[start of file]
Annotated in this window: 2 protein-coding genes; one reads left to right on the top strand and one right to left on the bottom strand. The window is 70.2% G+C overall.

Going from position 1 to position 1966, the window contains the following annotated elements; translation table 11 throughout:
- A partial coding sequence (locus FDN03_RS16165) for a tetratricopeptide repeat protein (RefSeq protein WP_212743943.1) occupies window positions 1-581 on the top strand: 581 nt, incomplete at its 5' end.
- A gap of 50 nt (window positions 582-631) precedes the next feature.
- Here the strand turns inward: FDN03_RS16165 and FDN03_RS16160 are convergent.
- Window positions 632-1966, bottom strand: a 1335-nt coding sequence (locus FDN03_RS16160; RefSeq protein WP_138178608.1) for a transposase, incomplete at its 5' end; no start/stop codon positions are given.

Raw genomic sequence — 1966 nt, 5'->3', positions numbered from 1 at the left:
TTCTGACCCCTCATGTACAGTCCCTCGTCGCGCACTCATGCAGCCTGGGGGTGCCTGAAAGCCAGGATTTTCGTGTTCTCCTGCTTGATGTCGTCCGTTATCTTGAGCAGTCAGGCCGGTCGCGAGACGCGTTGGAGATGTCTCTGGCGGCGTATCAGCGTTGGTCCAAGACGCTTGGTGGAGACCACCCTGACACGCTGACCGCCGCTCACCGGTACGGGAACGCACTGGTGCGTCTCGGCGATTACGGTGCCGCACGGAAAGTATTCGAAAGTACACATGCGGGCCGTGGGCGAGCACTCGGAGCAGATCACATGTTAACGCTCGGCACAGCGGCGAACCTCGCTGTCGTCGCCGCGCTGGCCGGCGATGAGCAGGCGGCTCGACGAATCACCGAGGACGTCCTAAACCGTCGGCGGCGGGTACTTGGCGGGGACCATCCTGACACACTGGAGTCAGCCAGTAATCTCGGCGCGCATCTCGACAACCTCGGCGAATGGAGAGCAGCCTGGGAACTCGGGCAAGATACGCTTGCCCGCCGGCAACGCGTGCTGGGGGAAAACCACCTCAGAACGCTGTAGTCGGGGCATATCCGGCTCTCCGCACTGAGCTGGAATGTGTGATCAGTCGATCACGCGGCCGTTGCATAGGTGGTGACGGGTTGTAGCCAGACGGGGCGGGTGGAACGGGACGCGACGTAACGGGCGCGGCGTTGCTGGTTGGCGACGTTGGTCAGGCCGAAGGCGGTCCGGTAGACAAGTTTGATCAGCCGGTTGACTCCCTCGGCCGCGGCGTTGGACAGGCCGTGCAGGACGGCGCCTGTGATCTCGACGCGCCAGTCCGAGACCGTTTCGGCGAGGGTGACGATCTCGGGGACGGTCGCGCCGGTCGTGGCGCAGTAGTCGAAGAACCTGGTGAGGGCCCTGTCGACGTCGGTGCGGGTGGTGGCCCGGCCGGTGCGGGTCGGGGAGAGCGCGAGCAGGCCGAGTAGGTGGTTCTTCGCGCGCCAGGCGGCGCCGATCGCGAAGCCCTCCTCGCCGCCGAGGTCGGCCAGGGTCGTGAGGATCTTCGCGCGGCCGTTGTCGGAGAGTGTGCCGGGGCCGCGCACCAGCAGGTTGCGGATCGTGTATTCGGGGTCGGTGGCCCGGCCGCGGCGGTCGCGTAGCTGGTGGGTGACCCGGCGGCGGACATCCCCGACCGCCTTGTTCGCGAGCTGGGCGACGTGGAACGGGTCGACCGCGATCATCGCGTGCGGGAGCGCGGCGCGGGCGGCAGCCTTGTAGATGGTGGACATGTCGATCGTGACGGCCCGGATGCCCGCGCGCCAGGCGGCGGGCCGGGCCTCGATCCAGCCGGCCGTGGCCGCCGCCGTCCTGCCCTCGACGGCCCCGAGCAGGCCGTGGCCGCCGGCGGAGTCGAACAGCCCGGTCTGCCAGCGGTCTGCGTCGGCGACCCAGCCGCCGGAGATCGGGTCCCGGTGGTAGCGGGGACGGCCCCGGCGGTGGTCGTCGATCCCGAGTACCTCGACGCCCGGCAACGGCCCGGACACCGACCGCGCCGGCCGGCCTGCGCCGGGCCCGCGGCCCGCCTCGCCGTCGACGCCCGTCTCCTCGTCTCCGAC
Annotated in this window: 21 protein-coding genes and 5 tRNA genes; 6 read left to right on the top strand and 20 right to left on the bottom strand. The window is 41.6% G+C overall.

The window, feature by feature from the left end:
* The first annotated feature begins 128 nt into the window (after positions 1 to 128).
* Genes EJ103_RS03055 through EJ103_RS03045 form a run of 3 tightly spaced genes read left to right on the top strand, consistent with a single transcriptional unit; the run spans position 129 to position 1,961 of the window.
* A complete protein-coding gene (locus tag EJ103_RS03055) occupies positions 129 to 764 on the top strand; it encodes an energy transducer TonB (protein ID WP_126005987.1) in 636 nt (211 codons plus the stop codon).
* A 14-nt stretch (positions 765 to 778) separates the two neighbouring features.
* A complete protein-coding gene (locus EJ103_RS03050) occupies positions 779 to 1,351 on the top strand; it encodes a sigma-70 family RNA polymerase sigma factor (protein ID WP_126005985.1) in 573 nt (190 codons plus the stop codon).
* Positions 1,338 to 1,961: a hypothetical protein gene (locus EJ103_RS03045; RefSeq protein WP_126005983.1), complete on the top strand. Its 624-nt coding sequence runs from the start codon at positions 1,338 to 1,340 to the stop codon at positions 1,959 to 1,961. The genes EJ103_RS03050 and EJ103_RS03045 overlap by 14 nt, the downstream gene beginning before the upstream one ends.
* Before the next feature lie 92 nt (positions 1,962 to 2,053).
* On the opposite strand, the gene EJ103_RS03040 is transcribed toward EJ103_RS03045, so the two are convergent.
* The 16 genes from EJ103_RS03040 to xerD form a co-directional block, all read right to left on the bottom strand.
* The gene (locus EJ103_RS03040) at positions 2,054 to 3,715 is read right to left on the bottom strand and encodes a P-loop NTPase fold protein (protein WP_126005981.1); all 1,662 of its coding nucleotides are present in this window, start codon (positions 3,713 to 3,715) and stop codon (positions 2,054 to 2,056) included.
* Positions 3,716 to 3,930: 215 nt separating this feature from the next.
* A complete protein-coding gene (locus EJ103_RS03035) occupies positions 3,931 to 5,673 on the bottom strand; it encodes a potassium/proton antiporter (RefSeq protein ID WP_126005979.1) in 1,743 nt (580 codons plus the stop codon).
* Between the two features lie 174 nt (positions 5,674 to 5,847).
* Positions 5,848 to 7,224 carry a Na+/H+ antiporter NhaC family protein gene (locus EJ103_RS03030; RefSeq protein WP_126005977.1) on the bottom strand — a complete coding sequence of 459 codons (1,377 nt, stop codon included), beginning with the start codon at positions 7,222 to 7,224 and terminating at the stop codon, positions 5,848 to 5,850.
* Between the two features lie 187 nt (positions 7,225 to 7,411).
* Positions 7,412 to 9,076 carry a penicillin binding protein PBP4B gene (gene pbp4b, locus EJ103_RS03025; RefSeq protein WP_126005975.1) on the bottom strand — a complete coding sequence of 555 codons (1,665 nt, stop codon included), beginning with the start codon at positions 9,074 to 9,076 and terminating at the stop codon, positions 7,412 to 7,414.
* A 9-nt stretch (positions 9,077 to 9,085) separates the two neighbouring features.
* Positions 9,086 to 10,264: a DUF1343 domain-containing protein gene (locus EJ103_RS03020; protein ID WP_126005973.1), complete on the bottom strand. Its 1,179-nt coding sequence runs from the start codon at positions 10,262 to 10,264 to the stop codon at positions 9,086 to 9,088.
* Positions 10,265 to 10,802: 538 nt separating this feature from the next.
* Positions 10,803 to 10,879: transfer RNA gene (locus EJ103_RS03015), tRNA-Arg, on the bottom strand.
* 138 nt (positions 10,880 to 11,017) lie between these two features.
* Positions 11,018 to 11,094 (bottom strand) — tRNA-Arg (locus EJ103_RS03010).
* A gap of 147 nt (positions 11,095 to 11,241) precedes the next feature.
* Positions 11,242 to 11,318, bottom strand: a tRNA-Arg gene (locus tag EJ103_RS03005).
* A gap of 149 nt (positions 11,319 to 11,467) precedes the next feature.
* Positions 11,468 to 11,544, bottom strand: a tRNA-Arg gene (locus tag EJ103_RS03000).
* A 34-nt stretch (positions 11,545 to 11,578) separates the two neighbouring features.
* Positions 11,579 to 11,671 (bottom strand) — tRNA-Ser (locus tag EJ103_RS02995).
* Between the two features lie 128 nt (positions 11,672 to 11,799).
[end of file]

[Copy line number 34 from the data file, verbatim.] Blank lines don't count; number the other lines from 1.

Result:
* Positions 11,242 to 11,318, bottom strand: a tRNA-Arg gene (locus tag EJ103_RS03005).